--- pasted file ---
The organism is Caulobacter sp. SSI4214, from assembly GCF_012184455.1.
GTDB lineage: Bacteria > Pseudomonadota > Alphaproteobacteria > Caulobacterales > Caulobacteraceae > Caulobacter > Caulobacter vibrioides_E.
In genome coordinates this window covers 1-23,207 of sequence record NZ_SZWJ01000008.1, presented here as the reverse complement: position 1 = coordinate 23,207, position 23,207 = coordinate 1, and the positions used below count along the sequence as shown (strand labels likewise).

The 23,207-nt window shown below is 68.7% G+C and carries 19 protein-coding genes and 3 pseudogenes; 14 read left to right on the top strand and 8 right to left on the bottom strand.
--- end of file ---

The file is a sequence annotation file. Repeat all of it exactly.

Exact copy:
The organism is Caulobacter sp. SSI4214, from assembly GCF_012184455.1.
GTDB lineage: Bacteria > Pseudomonadota > Alphaproteobacteria > Caulobacterales > Caulobacteraceae > Caulobacter > Caulobacter vibrioides_E.
In genome coordinates this window covers 1-23,207 of sequence record NZ_SZWJ01000008.1, presented here as the reverse complement: position 1 = coordinate 23,207, position 23,207 = coordinate 1, and the positions used below count along the sequence as shown (strand labels likewise).

The 23,207-nt window shown below is 68.7% G+C and carries 19 protein-coding genes and 3 pseudogenes; 14 read left to right on the top strand and 8 right to left on the bottom strand.